One spring before I began tutoring high school students in our local Classical Conversations homeschool program, I sat in on another tutor’s class to observe for a day. Latin, British literature, art and music history, logic, biology — the discussions fascinated me as I imagined someday guiding my own students in their study of these subjects.
But the most memorable lesson came during debate when the tutor challenged the class — and subsequently, me — to think about what it means to be winsome. I’m sure I sneaked a peek at the dictionary app on my phone as I analyzed this word that was unfamiliar to me at the time and which the tutor had stressed when she mentioned being “above winning” as the primary objective of the debate.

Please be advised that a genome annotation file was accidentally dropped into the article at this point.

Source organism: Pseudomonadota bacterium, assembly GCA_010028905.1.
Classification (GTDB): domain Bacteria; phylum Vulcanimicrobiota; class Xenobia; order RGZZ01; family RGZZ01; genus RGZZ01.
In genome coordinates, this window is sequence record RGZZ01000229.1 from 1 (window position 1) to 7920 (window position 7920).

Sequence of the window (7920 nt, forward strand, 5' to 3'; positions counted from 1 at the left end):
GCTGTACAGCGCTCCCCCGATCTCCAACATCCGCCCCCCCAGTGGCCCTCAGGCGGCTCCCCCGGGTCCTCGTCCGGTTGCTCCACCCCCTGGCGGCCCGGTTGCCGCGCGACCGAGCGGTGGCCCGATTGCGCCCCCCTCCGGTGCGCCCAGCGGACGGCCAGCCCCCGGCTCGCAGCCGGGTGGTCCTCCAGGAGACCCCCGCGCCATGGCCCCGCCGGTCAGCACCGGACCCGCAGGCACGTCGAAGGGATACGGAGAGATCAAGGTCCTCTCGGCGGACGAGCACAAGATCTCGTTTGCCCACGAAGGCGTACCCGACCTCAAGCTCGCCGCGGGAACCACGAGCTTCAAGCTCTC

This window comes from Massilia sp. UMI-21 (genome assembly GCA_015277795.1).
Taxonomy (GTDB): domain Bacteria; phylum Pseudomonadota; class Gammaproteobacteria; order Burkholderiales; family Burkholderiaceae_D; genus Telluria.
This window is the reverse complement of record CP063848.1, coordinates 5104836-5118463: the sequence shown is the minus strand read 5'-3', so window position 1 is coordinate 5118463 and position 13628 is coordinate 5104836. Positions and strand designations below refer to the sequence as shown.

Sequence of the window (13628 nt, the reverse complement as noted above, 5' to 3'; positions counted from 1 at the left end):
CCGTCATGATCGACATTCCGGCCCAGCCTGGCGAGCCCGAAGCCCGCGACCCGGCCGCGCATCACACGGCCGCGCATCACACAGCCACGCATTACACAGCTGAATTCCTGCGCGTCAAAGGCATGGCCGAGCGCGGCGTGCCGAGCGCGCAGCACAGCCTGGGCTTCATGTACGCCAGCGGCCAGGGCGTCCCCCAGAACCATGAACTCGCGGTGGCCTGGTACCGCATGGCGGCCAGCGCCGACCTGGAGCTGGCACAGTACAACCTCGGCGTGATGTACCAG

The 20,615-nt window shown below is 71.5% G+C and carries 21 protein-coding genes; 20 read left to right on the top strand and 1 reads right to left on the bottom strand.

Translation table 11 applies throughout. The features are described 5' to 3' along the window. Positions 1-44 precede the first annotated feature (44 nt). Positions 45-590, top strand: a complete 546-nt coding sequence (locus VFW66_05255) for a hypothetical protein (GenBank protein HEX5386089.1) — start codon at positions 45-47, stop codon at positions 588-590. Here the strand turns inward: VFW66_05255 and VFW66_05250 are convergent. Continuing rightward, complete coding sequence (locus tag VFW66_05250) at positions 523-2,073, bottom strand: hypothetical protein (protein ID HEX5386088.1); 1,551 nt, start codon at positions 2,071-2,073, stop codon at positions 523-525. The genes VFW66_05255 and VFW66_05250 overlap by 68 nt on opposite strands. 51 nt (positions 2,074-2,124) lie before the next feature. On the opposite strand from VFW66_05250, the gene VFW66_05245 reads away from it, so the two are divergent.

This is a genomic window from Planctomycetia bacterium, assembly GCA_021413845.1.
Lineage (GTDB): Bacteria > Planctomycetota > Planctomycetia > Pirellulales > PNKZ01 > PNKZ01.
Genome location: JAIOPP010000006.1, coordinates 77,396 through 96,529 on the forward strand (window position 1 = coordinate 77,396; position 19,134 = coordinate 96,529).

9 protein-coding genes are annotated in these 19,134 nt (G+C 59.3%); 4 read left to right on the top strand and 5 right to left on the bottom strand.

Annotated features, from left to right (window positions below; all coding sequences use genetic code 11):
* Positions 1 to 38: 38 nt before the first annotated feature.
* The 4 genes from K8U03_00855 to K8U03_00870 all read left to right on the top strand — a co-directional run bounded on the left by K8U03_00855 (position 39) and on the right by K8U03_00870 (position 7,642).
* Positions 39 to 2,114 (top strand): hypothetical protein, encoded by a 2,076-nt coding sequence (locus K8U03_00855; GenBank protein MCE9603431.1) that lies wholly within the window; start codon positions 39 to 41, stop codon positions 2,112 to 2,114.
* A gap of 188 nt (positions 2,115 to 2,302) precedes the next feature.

Dictionary.com defines winsome as sweetly or innocently charming; winning; engaging. I’ve never forgotten the lesson shared by the other tutor or the power of this word over the past eleven years as I’ve guided classes of tenth graders.
Often, my students don’t know whether they’ll need to argue to defend the affirmative or negative side of an issue until the day of the debate. It forces them to be fully prepared, to research until they understand both sides of the issue, and to be able to defend either one. This is a skill which serves them well not only in debate, but also in life.
Although they may not agree with the position they’re ultimately asked to support, they know it inside out, both pros and cons. It’s their job to come to class prepared to affirm or reject either side. Can you imagine how that level of understanding could benefit us day-to-day with people whose opinions differ from our own?
Please join me today at (in)courage as we explore the power of being winsome!